Sun Mar 12, 2006 11:36 pm
LONDON (Reuters) - Rapists and sex offenders could face shorter jail sentences under new guidelines to be released for consultation, the Observer reported on Sunday.
Under proposals being outlined by the Sentencing Guidelines Council (SGC), an independent body which issues advice to courts in England and Wales, sentences for rape and other sexual offences could be cut by 15 percent for most offenders.
The paper quoted Joanne Savage, secretary to the SGC, as saying they would take into consideration the fact that custodial sentences had become "more demanding" and those released from jail were placed under supervision.
But the Home Office was quick to distance itself from the proposal, with a spokesman stressing that the SGC was an independent body.
"Anything they come up with would go out for consultation with the general public and the Home Secretary," he said.
"From our point of view, the public has to be protected from dangerous criminals. What the government has done in recent legislation ... is to create provisions for dangerous offenders which includes rapists.
Under those rules, anyone deemed to pose a serious threat could be jailed for life, said the spokesman.
The SGC's proposals come just days before the Home Office launches a new campaign urging men to make sure that a woman has consented to sex to avoid being accused of rape.
The campaign follows low conviction rates for rape cases in England and Wales.
The sentencing council is also expected to recommend that men convicted of domestic violence could escape jail terms if they convince the courts they are capable of changing.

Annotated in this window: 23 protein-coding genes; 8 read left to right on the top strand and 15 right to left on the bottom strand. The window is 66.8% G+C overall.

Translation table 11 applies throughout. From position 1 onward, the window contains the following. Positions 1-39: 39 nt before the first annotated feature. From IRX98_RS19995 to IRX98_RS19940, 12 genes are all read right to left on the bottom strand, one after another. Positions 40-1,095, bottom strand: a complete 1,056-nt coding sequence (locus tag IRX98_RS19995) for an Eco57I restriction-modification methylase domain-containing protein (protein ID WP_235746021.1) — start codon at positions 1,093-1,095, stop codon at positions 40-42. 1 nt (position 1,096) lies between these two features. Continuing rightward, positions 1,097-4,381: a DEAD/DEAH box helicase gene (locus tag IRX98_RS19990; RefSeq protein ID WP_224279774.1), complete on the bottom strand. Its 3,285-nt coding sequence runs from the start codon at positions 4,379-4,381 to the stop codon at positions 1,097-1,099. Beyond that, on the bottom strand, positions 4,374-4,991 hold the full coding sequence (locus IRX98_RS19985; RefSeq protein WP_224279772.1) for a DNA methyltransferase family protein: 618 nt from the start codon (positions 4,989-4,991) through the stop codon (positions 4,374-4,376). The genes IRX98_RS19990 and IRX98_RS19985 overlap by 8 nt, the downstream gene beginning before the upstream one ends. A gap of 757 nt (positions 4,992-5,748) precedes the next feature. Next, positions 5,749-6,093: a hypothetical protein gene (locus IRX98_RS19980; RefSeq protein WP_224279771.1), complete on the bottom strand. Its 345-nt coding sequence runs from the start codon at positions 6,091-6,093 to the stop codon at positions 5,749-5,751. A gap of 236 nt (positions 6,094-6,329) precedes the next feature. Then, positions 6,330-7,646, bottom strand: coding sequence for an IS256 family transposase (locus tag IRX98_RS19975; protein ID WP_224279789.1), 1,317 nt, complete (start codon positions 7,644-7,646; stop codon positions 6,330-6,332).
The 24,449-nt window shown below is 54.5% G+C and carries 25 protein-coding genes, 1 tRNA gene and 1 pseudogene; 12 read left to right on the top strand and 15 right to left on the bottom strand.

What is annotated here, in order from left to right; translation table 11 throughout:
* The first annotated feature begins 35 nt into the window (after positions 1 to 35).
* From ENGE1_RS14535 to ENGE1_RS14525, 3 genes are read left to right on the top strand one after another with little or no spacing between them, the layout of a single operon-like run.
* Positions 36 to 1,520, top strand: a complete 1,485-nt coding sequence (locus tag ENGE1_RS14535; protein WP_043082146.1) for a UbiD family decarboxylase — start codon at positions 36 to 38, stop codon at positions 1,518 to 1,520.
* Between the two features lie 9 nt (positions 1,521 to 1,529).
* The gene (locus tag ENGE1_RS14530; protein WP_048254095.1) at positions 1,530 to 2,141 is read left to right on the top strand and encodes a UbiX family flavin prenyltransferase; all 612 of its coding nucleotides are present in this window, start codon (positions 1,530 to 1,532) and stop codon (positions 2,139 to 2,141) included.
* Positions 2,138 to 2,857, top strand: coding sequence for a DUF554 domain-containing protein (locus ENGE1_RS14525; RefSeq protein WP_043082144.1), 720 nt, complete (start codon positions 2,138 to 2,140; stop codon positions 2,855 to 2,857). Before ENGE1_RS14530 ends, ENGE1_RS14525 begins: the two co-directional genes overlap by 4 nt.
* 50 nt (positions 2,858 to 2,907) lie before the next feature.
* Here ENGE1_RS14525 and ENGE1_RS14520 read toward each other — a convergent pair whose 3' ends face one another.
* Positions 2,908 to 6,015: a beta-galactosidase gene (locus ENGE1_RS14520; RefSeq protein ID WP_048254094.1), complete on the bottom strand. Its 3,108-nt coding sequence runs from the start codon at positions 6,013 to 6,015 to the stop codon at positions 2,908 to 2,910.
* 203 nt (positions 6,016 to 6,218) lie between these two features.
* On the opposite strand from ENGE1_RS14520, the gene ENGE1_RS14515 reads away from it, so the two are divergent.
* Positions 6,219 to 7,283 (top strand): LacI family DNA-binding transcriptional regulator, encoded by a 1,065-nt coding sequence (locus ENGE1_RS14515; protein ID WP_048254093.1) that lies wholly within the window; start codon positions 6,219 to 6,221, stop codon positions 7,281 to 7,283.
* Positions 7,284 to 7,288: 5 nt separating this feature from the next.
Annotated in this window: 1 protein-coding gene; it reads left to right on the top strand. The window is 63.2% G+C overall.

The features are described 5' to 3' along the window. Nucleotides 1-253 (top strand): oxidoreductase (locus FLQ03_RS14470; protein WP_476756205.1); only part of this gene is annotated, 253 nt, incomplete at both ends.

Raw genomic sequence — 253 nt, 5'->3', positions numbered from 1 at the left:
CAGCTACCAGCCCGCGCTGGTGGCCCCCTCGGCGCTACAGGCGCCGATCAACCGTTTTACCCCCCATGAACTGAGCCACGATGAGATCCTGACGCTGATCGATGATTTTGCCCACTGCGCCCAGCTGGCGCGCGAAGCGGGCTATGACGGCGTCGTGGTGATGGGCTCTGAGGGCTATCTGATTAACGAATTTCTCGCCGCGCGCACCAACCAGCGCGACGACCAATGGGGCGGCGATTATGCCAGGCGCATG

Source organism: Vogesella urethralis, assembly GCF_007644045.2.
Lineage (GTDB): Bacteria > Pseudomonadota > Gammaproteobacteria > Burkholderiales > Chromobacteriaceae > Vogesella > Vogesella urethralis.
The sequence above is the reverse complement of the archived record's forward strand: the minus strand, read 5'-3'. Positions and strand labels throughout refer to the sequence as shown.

If so, they would be sent on courses in the community to challenge their attitudes towards women.
But Julie Morgan, Labour MP and chair of the cross-party group on sex equality, told the newspaper she was concerned by the council's proposals.
"There has been a big struggle to get rape and domestic violence recognised as serious, terrible crimes," she said.
"It is a terrible struggle for women to bring these cases to court, and I don't think we ought to give the message that we think these crimes should be dealt with in a lighter way.
Sean Ryan says: Dont place them under supervision.Castrate them.
Mon Mar 13, 2006 2:37 am
Sean, your thread title is misleading. As it clearly states in the article, the recommendations are from an independent body, not the Home Office. The Home Office has in fact distanced itself from the recommendations. The independent body does not run our country, so what's your point?